Industry Trends4 min

Trends in Exterior Colors and Materials

“The use of color is widely recognized as an important strategic advantage in successfully marketing new residential developments. Color creates a sense of arrival and a sense of place – often long before a community is fully built.”

The above statement, as stated on Denver’s Stella Color+Design website, demonstrates how color is defining itself as a subset of design. Today, Stella is one of the nation’s leading exterior home color strategists in the homebuilding industry, and has prestigious clients like David Weekley Homes, KB Home and many more. Stella president Rick Overby is one of the thought leaders who spoke about 2019 color trends at this year’s NAHB International Builders’ Show, or IBS.

“One of my key points at IBS was about the need for intentional color and material design,” Overby said. “Whether you’re building in Seattle or Houston or Miami, there are a lot of visual cues all around you that make each location unique. The goal is to make thoughtful selections that are both appropriate and sophisticated.”

A visualizer tool can help you play around with home siding color options, textures and mixed materials to see what direction you might want to explore. Of course, it’s important to keep a holistic view in mind when planning a large community.

“The builders we work with have intentional brand strategies for their communities, so we really need to do our homework upfront,” says Overby. “We carefully review all the architectural plans and take a close look at all four sides of the homes in progress to make sure that colors and materials are resolving appropriately.”

Overby added, “Mixed materials help determine the style and allow for multiple color applications. For example, if you have a low-pitch roof with shake in the gable end plus lap siding and the rest of the exterior is stone, it automatically starts to read ‘Craftsman’ versus a more vertical gable with board and batten that says ‘Farmhouse.’ With Farmhouse, we might take a more monochromatic approach where it’s mainly one color with perhaps a second color that’s only on the fascia and soffit and not on the window trim.”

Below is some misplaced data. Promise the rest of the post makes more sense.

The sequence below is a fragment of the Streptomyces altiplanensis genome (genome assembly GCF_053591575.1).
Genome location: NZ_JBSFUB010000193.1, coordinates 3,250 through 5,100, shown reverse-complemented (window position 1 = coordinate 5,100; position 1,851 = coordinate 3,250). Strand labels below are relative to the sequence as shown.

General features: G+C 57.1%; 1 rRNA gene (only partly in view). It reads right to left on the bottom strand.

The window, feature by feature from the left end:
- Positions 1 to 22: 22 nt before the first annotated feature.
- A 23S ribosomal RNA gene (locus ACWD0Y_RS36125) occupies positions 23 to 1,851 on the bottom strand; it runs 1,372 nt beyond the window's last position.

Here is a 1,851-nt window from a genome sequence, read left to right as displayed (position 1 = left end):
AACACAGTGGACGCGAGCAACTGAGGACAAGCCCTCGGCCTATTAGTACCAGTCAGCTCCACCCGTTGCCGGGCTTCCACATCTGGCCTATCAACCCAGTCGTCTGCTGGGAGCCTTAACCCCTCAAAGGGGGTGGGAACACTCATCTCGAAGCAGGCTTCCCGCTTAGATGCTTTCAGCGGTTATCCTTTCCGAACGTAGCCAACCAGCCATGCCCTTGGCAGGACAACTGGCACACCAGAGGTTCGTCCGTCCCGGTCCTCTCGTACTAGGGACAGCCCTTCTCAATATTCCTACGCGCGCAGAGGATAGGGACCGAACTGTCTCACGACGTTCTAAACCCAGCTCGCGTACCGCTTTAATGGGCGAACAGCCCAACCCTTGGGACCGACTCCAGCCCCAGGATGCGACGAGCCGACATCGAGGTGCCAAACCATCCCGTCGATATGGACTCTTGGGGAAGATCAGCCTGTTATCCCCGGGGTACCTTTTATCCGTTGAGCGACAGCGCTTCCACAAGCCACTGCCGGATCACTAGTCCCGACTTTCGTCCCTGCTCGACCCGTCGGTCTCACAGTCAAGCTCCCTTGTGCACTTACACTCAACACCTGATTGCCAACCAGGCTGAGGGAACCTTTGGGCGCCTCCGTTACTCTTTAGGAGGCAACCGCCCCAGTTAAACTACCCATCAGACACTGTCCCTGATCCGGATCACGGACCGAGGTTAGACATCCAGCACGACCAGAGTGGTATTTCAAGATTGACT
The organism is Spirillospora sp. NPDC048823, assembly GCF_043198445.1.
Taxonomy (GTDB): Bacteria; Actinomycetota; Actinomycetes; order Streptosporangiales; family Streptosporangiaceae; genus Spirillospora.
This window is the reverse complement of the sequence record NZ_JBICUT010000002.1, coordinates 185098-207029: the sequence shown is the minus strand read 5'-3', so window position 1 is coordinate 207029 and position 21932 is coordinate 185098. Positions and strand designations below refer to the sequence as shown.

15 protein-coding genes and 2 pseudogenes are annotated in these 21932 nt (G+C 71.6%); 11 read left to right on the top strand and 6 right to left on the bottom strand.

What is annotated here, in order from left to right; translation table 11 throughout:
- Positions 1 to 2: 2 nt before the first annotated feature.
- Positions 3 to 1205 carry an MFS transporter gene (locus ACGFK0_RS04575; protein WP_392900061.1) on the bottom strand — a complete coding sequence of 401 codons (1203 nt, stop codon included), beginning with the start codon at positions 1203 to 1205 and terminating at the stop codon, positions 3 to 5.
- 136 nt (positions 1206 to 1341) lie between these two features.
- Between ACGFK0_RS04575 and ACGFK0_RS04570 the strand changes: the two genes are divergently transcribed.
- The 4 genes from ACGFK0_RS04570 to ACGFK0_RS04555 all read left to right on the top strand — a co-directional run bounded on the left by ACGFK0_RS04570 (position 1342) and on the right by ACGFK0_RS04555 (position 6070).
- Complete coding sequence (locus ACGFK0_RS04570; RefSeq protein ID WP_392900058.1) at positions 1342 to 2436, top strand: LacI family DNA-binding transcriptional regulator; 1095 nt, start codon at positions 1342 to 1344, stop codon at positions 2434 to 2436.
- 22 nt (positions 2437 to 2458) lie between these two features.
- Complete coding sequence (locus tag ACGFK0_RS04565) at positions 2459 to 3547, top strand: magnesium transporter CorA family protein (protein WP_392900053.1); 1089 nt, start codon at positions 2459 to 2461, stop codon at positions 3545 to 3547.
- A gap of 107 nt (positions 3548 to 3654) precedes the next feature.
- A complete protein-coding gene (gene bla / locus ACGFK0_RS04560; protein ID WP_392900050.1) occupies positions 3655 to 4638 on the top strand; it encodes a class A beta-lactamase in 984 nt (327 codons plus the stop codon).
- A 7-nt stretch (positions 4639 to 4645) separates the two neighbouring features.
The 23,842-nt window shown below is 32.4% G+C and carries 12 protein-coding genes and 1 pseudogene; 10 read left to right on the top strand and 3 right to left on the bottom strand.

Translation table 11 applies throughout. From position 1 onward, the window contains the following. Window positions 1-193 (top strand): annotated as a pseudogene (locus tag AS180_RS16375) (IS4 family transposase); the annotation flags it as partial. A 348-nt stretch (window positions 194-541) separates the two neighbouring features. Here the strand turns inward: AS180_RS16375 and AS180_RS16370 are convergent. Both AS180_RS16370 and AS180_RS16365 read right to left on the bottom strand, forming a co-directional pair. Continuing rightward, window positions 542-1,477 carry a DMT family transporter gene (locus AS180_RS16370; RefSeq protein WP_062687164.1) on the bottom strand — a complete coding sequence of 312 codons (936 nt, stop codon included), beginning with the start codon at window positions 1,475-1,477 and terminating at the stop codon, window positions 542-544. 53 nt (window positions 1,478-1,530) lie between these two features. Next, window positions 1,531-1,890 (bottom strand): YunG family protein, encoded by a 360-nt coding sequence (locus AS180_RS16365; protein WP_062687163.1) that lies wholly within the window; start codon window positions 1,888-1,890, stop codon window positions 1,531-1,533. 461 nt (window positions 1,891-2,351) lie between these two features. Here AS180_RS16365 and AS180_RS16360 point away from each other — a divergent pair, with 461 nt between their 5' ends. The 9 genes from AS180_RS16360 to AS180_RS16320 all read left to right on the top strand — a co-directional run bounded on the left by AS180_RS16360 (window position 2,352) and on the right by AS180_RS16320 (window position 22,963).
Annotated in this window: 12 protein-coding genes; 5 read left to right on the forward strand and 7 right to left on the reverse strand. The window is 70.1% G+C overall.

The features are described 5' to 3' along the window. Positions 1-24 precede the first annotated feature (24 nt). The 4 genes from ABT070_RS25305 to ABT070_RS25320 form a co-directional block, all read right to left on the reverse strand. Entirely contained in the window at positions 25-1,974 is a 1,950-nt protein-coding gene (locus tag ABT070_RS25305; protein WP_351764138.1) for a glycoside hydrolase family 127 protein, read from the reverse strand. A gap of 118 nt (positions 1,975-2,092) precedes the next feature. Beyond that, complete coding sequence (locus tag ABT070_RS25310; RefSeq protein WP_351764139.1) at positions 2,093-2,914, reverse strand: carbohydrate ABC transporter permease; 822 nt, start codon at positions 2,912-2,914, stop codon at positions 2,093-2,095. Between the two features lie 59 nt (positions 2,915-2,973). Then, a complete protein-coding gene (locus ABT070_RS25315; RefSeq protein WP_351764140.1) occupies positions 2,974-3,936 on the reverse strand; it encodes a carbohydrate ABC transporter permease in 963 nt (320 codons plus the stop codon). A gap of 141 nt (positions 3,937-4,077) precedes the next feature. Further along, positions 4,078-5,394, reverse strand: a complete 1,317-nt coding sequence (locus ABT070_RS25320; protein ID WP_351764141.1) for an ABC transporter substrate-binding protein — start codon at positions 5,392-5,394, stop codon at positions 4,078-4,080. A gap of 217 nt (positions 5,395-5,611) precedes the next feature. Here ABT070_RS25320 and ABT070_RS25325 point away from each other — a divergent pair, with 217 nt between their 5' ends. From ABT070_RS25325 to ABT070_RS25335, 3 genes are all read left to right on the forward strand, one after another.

While Overby has fun choosing vibrant exterior home color palettes for entry-level homes that target young buyers, higher end homes usually need to be more elegant. “We’re recommending some really crisp deep charcoal and black exteriors on these upscale homes,” he says. “They also feature a variety of textures and profiles – and that’s where products like LP prefinished siding come into play. We’re seeing vertical siding paired creatively with horizontal – and sometimes a tight lap next to a wider lap where we can change color.”

Advertising agencies have long realized that color can make or break a new product. That’s also true in homebuilding – and one of the reasons why Stella now has clients nationwide, not just in the Denver area.

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Industry Trends5 min

Solutions for the Starter Home Shortage

The supply of modestly priced starter homes continues to drop nationwide. A recent report by Realtor.com found that the number of homes priced above $750,000 grew 11 percent last year, while the number of starter homes priced under $200,000 fell by 8 percent.

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The What’s & Why’s of the LP® SmartSide® 5/50 Limited Warranty

Any building professional will tell you that the quality of a building material is only as good as its warranty. This is why LP Building Solutions created an industry-leading limited warranty for our line of LP® SmartSide® siding products. One that aims to ensure peace-of-mind for builders and homeowners.

Business Advice6 min
Why It’s Important To “Respect the Spec”

While it’s perfectly alright for a jazz musician to improvise, that approach doesn’t always work as well in homebuilding. Architects, specifiers, engineers and product reps spend many hours collaboratively choosing the right materials for each job – and an abrupt substitution to save a few dollars can ironically be very costly in terms of callbacks, design underperformance and even code violations. “Ideally, all parties involved – the architect, builder and developer – have reviewed the spec before it’s final and have agreed on all the products being used,” says Karen Alves, LP Brand Marketing Associate. “That’s because finding an ‘equivalent’ for siding or fire-rated sheathing involves not just the substrate but the codes that the product meets as well.”